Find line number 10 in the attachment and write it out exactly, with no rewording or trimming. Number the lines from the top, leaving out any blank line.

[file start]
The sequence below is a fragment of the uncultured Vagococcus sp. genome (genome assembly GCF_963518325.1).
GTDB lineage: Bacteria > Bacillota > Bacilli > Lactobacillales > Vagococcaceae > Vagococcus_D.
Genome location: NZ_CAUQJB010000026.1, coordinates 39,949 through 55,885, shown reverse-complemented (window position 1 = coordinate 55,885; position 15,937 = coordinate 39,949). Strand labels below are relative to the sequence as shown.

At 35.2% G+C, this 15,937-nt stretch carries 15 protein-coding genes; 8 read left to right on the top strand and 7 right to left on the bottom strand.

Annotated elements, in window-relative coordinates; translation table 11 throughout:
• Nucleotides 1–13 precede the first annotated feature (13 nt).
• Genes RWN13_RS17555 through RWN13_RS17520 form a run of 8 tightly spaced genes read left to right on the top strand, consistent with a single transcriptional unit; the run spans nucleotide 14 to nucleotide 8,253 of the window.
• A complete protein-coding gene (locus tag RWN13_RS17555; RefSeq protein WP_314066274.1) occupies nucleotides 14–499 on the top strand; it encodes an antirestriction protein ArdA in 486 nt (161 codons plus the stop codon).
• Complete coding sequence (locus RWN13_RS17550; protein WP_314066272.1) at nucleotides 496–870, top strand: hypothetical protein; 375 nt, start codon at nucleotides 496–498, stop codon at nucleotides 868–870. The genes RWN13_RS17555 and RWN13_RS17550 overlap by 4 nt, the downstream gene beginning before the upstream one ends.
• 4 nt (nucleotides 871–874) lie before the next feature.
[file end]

• 4 nt (nucleotides 871–874) lie before the next feature.